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In this week’s parsha, we read about the climax of the episode of Yosef having been sold into slavery in Metzrayim. The story culminates with Yosef’s ascent to the thrown and seeing the fulfillment of his dreams, when his brothers came to bow down to him. Eventually Yosef reveals his identity to his brothers and invites them, their families, and their father Yaakov to come live in Mitzrayim.

There are many things that we can learn from this episode. Everyone is bothered by the fact that none of Yosef’s brothers recognized him. Yes, it is true that when they last saw him 22 years prior, he did not have a beard, and now at the age of 39 he did. But how could it be that they didn’t suspect that this was their long-lost brother – who, as Rashi points out, they came to look for?


The meforshim suggest an answer that speaks to human nature: When people are convinced of a certain idea, even if the facts are staring them in the face, it is difficult to recognize that one’s belief was erroneous. Yosef’s brothers convened a beis din and paskened that he was wrong and was deserving of death. In their minds that was the truth. In that line of thinking, it was literally inconceivable to think that Hashem would reward him and position him as the ruler of the most powerful nation on Earth. It was inconceivable to them that the dreams that they deemed wrong were prophetically coming true in front of their eyes. And therefore, they did not even suspect that the dictator standing in front of them, who knew their age order and from which mother each was born, and the type of wood used in their cribs (Rashi), was their younger brother. Because, based on their preconceived notions, that was impossible.

To illustrate this point, we find a similar concept in today’s political environment. There are many conservatives who have fought their entire lives for certain values and positions. Today, with the help from Above, the president of the United States has fought for and accomplished many of those same ideals and moral positions, passing many of them into law and fighting for others. Yet, these “conservatives” remain Never-Trumpers. For some reason or another they cannot appreciate that the president has accomplished what they have been advocating for their entire careers. If they had intellectual clarity and integrity, they would support and embrace the president for these efforts. But instead they remain steadfast in opposing him at all costs. Even if it hurts the agenda that they would have supported had it been advanced by another. Why can’t they see the facts staring them in the face? It is because they have preconceived notions about the president and they can’t let facts get in the way!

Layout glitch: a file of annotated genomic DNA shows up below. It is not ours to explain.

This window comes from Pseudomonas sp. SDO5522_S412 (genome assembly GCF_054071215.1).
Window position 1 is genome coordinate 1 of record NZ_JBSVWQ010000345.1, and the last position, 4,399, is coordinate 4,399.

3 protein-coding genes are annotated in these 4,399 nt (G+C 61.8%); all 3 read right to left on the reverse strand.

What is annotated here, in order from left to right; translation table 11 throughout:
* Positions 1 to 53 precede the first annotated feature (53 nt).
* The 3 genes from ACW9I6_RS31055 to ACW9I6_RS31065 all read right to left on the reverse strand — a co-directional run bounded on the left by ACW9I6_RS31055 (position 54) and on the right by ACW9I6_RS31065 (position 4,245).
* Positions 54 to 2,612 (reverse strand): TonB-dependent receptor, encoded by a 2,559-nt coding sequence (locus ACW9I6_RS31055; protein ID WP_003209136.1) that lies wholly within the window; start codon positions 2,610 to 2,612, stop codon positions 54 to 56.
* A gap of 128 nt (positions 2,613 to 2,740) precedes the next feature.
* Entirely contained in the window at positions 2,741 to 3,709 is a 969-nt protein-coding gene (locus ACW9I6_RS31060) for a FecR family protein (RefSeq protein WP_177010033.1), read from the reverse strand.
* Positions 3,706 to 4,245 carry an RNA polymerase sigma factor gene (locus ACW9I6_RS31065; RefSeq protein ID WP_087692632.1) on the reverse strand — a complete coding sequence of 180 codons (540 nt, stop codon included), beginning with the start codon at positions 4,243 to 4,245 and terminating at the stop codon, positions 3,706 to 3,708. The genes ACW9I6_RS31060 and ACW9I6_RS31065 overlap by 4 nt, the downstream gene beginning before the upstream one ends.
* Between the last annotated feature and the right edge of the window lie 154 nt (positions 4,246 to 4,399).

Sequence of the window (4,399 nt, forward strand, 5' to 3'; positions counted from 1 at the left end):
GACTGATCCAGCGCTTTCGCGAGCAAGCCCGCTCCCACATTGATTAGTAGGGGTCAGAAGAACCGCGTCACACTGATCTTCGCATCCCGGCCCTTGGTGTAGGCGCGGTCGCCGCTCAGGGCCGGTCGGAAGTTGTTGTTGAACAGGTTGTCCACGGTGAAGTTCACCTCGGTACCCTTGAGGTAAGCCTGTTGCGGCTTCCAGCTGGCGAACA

Another lesson we can learn from this episode is the fact that prior to Yaakov’s descent to Mitzrayim, he sent his son Yehuda “lehoros lefanav – to teach in front of him (Bereishis 46:28). Rashi quotes a Midrash that explains that Yaakov sent Yehuda to establish a yeshiva prior to his arrival. This was seemingly a strange practice. Why could Yaakov not have waited until everyone arrived before the yeshiva was built?

I once heard a wonderful explanation for this practice. The halacha is that one is not allowed to live in Mitzrayim. The Rambam (Hilchos Melachim 5:8) explains that this was prohibited because the culture of Mitzrayim was worse than any other place on Earth and living there would be a negative influence. The Radvaz (ibid) interestingly says that he lived in Mitzrayim for several years before he was able to move to Eretz Yisrael. He explains that it was permitted for him to do so because he built a yeshiva. Quite an interesting heter! What does that mean?

The understanding is that if one has a yeshiva and a community where he can learn and serve Hashem, he can be protected from the cultural influences that he finds himself in. Perhaps that is why Yaakov Avinu sent Yehuda ahead to set up the yeshiva prior to his arrival so that he and his family would be able to enter directly into a safe environment.

Needless to say, the culture we find ourselves in today is not conducive for spiritual growth. Our only lifeline while living in galus is to cling to a yeshiva, a shul, a community where we can properly serve Hashem without the effects of the outside influences.


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Rabbi Fuchs learned in Yeshivas Toras Moshe, where he became a close talmid of Rav Michel Shurkin, shlit”a. While he was there he received semicha from Rav Zalman Nechemia Goldberg, shlit”a. He then learned in Mirrer Yeshiva in Brooklyn, and became a close talmid of Rav Shmuel Berenbaum, zt”l. Rabbi Fuchs received semicha from the Mirrer Yeshiva as well. After Rav Shmuel’s petira Rabbi Fuchs learned in Bais Hatalmud Kollel for six years. He is currently a Shoel Umaishiv in Yeshivas Beis Meir in Lakewood, and a Torah editor and weekly columnist at The Jewish Press.